by Betty & Gordon Evans

We have been foster parents for Harris County (TX) for 17 years. Our duties as foster parents are to love, nurture, and guide someone else's child as we love, nurture, and guide our own. Our AIM as foster parents is to promote TERMINATION ...not necessarily the ending of the natural parental relationship, but the ending of endless foster care. A wait of two years in the life of a 2-year-old is his entire life--in the life of a 4-year-old, one-half. This is at least LONG ENOUGH. Actually, we think restoration to a natural family should take place in LESS than two years because we are biased in favor of a child's getting on with a life in a new permanent home, either in the foster home (if agency, family, and child agree this is the best placement)--or with a new adoptive home.

The Council on Adoptable Children testifies eloquently of the waiting parents...the agencies and judicial representatives will tell you of the legal problems...but I am the one who can tell you about the agony of waiting children in their limbo of belonging no where. WHO answers to these children? Neighbors who gossip about their backgrounds?...teachers who distrust them because of the expected problems...foster parents the foster children want to love, but who are a constant threat to the bonds they cling to with their natural parents?...caseworkers who change with frightening frequency and whose next visit may be dreaded because it may signal yet another MOVE?...natural children in the foster family, who belong there and know they are to stay until they are grown?...agencies who may let them get lost in their files?...judges who see them cheated in the courts by the inadequacy of the law?

Picture the child's misery at missing a school class trip because the foster parent is not allowed to sign a permission slip and it goes astray in a busy worker's paperwork. Imagine explaining to new school friends just what a "foster child" is. The child must daily defend his identity when in no way is he responsible for how he got this title. His loyalties are shredded. Since he is flesh of his parents, he must have love for them or he can have no love for himself. He wants desperately to trust his worker and foster family, but DARE HE?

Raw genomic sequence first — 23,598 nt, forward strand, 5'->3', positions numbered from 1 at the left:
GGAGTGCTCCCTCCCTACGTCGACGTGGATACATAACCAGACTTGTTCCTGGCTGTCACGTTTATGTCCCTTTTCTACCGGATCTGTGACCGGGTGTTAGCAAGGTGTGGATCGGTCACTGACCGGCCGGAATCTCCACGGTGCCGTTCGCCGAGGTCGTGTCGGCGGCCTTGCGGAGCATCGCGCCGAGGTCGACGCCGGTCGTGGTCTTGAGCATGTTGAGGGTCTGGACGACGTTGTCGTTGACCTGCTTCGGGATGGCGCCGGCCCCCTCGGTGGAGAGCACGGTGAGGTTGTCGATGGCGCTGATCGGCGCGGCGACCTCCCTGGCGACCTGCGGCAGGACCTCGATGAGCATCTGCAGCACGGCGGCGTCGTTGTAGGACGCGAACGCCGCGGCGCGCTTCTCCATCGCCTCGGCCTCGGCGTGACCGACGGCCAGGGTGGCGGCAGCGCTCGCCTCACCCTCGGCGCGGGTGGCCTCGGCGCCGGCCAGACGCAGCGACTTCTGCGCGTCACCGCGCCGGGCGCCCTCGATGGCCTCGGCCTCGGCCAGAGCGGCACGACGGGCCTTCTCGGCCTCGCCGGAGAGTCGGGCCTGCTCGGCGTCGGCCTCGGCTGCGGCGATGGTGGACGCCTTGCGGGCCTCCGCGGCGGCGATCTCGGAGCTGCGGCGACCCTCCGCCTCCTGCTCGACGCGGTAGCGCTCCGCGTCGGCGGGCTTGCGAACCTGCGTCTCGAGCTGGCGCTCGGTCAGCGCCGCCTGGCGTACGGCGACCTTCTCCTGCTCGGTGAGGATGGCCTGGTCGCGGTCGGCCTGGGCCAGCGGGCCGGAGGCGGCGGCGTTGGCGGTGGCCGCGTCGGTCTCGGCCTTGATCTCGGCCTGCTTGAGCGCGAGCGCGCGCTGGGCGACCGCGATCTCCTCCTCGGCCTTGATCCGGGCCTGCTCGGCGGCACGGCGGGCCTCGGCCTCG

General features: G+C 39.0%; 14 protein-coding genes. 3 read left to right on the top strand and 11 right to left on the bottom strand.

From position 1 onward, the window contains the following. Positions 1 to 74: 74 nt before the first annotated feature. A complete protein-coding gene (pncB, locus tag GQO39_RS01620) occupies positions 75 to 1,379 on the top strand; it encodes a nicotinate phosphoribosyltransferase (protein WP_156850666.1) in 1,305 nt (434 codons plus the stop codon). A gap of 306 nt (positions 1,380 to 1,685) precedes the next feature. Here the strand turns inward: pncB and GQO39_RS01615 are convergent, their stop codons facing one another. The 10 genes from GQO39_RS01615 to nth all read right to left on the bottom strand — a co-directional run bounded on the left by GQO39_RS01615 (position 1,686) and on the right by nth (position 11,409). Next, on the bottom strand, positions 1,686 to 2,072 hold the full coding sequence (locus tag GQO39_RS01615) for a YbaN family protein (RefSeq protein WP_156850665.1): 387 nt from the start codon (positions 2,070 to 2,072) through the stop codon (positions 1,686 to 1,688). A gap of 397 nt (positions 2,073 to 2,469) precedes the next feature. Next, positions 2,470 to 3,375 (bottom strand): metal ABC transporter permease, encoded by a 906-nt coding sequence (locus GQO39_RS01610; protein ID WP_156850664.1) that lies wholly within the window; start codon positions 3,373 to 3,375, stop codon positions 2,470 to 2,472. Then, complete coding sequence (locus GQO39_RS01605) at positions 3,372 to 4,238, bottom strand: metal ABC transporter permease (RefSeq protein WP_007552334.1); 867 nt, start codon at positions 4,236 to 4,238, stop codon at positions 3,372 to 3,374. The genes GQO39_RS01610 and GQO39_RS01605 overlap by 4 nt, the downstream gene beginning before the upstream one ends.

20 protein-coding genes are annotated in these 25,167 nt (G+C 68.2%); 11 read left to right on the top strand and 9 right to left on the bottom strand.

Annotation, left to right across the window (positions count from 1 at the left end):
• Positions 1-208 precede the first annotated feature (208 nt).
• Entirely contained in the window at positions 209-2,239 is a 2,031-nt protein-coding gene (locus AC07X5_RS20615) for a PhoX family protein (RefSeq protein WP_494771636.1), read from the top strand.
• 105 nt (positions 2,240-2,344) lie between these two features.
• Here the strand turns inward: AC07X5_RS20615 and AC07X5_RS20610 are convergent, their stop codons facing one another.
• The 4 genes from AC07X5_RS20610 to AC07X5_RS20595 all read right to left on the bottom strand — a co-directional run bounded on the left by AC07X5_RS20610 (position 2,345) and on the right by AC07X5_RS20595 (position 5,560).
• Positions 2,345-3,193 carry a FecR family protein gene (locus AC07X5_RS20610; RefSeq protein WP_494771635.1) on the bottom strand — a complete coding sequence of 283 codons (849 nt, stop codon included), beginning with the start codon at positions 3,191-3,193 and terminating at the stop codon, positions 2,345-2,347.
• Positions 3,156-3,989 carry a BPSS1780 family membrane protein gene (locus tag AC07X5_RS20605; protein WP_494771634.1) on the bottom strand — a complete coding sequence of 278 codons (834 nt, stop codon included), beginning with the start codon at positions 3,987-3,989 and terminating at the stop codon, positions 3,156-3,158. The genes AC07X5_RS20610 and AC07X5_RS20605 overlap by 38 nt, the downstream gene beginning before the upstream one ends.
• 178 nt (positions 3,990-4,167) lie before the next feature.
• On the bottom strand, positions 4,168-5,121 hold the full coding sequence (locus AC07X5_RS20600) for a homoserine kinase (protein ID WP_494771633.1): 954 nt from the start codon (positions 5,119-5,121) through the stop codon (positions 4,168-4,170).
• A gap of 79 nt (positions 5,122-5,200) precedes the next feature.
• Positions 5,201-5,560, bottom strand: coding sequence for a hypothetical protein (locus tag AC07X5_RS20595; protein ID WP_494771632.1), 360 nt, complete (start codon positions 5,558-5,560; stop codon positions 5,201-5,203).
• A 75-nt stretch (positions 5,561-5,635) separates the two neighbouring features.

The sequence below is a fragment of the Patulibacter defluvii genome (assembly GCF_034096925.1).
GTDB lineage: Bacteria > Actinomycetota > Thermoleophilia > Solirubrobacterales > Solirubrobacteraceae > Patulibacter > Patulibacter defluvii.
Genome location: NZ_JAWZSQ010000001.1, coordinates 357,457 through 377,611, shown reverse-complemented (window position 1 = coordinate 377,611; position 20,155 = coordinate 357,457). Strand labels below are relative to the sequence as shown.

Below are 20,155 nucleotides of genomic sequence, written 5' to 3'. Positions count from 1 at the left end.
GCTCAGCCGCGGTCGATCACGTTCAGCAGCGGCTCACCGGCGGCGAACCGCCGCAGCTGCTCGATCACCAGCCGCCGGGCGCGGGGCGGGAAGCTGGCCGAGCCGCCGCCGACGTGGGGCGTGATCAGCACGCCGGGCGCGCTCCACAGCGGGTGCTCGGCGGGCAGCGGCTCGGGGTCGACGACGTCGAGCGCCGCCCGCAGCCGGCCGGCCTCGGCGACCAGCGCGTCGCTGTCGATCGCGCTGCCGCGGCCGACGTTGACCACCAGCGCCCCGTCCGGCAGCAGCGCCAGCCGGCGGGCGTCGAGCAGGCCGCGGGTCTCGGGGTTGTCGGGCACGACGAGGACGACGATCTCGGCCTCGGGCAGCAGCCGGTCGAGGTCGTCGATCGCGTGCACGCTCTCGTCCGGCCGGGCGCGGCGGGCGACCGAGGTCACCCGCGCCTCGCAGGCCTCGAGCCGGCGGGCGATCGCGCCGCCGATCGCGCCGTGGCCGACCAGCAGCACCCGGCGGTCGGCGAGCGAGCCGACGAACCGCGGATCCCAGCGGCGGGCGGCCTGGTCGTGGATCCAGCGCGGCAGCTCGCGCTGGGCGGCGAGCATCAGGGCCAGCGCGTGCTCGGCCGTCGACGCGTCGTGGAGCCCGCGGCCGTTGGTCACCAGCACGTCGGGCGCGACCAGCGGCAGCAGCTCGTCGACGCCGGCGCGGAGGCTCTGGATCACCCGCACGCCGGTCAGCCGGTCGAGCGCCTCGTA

Every waking moment, a foster child faces the knowledge that he's only temporary--he really doesn't belong. Many nights he endures the nightmares of his mixed loyalties and his fearful anxieties about his future--or his past, which could AGAIN become his future should he be returned home to parents who have not changed. He needs RELIEF, either through speedier rehabilitation and return--or through earlier recognition of the total and perhaps permanent inability of his biological parents to "take him back." When this happens...I repeat, WHEN...society should divorce that child from his natural family, a divorce both legal and psychological, and notify the adoption specialists that it is now their turn.

The foster child's rights heretofore have been completely subject to the seemingly endless legalities of his parents' rights. REMEMBER that two-year wait in a 4-year-old which is one-half of his life, in the life of a 24-year-old parent is only 1/12. Length of time is critically important to a child. In the law, this concept of time is seldom given any significance.

Dedication to foster children includes our helping to shorten foster care, whether in one home--or heaven forbid--in a succession of homes. This can only come when the child's inalienable right to a safe, loving childhood is recognized early enough to PROVIDE IT--while the child is STILL A CHILD. The legislative bodies are probably satisfied that on the whole, they have written adequate laws to rescue children who experience abuse, neglect, or abandonment. They are likely content (out of lack of understanding) to warehouse the rescued children till they are grown. Of course, temporary care in a family setting IS better than the institutionalization of past years. But that family may well be a series of families--and, here, we add another ingredient, the trauma of PARTING. A well- known verse begins, "Parting is such sweet sorrow...," but foster children don't have sweet partings...each one is a kind of death...a terrible, frightening ending of contact with human beings w! ho have grown to love each other.

And you know enough of this bitterness and grief over shattered family relationships will cause a child to cease loving altogether--he has reached his breaking point--he can stand no more endings of loving, so he will TOLERATE no more loving--loving anyone--he cannot even love himself!

We must say that we, too, and our children come to the point where we think we ourselves can stand no more loving and parting. But at least, we have each other to share the grief. At times, we want to end this cycle, but then we pull ourselves together and start over with another child. For us, the incredible joy so very far outweighs the sorrow. We plan to continue being foster parents--to continue putting our emotions through the wringer willingly--because we are a necessary and scarce cog in the legal machine which handles the child without a home.

But how--oh God, HOW--I wish we could get on with the business of providing a child a PERMANENT HOME, his own legal, lasting home with that beautiful piece of paper--that new birth certificate--with everybody's name the same, his mother's, his father's, and his own.

If you would like to communicate with Mr. Evans, he can be reached at:

Mr. Gordon Evans
226 Kilts
Houston, Texas 77024
To email Mr. Evans: Gordon Evans

Mr. Evans has vast experiences in foster care and foster care issues and is a wonderful resource.



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